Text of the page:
We think of a State of the Unionspeech or address to a joint session of Congress as a permanent institution in American government, cemented in tradition and protocol.
The Kansas City Athletics were a terrible baseball club in the 1950s and 1960s. But Charlie O. Finley owned the A’s and was one of the most innovative marketers in baseball history.
Wyoming Rep. Liz Cheney’s ongoing feud with former President Donald Trump has sparked discussions among senior House GOP leadership about her future as the party’s conference chair, according to sources familiar with the situation.
House Republican Conference Chairwoman Liz Cheney's position in the GOP leadership is now in jeopardy. A senior House GOP leadership source tells Fox it is "more than likely" there will be vote on Cheney's future when the House returns to session next week.
House Republicans are expected to bounce Conference Chairwoman Liz Cheney, R-Wyo.,from her post and install Rep. Elise Stefanik, R-N.Y. But the fight over Stefanik or Cheney frankly has very little to do with either of them.
We don't know exactly how things will go down at Wednesday's closed-door, secret-ballot House Republican Conference meeting. But we expect rank-and-file Republicans to vote late morning or midday to boot GOP Conference Chairwoman Liz Cheney, R-Wyo.
Democrats are more than happy to upbraid Republicans for blocking bills important to the left. But Republicans aren't the Democrats' problem. Democrats are the problem.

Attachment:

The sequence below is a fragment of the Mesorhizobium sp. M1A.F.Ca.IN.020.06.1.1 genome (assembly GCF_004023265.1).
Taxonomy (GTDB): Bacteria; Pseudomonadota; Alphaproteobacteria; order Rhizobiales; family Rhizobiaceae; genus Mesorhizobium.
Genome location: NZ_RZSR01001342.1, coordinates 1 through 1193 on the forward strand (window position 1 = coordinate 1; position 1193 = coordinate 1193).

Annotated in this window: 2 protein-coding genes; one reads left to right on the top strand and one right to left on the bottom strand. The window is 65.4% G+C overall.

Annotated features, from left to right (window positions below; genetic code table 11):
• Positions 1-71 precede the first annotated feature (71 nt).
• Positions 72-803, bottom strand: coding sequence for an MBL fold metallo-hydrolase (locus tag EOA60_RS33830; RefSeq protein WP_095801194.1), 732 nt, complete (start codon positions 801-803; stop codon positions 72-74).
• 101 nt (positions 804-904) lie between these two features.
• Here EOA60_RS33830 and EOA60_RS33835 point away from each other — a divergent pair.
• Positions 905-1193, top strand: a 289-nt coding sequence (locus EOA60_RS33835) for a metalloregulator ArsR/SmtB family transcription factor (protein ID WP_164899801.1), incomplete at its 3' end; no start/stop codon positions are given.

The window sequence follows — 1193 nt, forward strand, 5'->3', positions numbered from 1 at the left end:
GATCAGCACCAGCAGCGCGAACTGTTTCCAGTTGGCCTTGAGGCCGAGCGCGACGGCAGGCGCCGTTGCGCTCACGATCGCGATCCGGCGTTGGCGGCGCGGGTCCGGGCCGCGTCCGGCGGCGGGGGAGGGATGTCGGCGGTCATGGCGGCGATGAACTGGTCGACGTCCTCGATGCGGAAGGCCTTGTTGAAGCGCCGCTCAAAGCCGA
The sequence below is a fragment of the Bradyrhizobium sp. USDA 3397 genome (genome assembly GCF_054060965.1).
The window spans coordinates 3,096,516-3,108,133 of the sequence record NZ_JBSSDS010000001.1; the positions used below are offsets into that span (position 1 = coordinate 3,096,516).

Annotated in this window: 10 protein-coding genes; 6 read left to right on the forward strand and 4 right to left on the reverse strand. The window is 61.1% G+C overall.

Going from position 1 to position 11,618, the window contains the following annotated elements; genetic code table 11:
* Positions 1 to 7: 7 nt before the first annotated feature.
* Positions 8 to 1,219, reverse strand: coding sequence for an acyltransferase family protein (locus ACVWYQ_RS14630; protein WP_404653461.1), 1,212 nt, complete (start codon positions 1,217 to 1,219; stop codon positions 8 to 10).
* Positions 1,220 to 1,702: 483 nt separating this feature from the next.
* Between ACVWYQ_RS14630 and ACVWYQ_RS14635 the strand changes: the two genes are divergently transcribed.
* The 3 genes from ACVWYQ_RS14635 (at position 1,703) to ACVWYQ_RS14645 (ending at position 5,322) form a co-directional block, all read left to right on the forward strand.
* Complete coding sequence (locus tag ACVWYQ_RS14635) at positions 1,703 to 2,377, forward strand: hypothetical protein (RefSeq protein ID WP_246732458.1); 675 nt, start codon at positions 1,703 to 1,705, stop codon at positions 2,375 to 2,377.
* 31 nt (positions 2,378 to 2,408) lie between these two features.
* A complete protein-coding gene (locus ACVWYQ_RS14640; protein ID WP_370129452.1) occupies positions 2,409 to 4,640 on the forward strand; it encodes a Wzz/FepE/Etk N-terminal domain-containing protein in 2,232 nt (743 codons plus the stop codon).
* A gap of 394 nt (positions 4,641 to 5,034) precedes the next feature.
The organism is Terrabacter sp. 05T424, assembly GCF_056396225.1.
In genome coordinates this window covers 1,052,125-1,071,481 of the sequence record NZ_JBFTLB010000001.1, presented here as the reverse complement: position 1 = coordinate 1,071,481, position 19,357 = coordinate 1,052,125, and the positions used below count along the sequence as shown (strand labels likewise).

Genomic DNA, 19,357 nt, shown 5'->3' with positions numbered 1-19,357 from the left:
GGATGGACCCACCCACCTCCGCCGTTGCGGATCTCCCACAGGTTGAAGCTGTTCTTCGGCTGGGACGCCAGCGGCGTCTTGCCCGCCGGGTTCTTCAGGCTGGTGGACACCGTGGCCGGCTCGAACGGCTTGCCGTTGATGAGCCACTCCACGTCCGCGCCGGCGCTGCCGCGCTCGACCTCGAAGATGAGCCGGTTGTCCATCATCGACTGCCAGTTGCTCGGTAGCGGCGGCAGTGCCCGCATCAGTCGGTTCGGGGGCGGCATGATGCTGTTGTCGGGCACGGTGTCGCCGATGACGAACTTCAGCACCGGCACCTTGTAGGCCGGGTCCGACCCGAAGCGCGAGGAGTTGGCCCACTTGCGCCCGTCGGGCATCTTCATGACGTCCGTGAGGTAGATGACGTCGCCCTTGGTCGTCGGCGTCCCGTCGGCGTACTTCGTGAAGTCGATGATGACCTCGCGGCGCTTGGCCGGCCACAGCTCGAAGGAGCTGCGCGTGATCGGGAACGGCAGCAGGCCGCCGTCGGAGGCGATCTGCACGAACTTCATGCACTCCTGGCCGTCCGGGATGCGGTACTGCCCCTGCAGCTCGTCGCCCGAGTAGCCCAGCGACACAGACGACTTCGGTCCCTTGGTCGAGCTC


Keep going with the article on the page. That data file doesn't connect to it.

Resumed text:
The vote by House Republicans to ditch Rep. Liz Cheney (R-WY) as House GOP Conference chair is about three things: the present, the future and the long-term future.
One hemisphere wants to reach bipartisan compromise and the other hasn't gotten over wounds from November election.
The Senate GOP reelection arm is taking aim at Senate Majority Leader Chuck Schumer over his relative silence the past couple of days regarding the fierce fighting between Israel and Hamas.
Article I, Section 5 of the Constitution grants both the House and Senate the authority to establish their own rules. For a short period, or, practically indefinitely.
If you’re a reporter covering Congress, it’s best to keep your ear to the ground. Especially when it’s cicada season.
Today could mark the beginning of the end for the filibuster in the Senate.
Senators on both sides of the aisle remembered former Sen. John Warner as a "Virginia gentleman."
When you’re trying to pass an infrastructure bill, those who toil on Capitol Hill have a way of transforming every jot and tittle of the process into a decree, practically issued from “Mount Parliamentarian.
Democrats are poised to use Republican's filibuster of the bipartisan commission to investigate the 1/6 riot at the Capitol as cudgel to degrade it or eliminate altogether.
I am writing to officially ruin your summer. If you work on Capitol Hill or report on Congress, buckle in. Congress is rapidly approaching a fight over the debt ceiling.
Democrats lack the votes for a nuclear strike on the filibuster just yet. But Tuesday’s vote awarded them something they needed in their arsenal to alter the filibuster: a failed procedural vote.
Things seemed fine in Washington for about five minutes Thursday when President Biden and a coalition of bipartisan senators announced a pact on an infrastructure plan.
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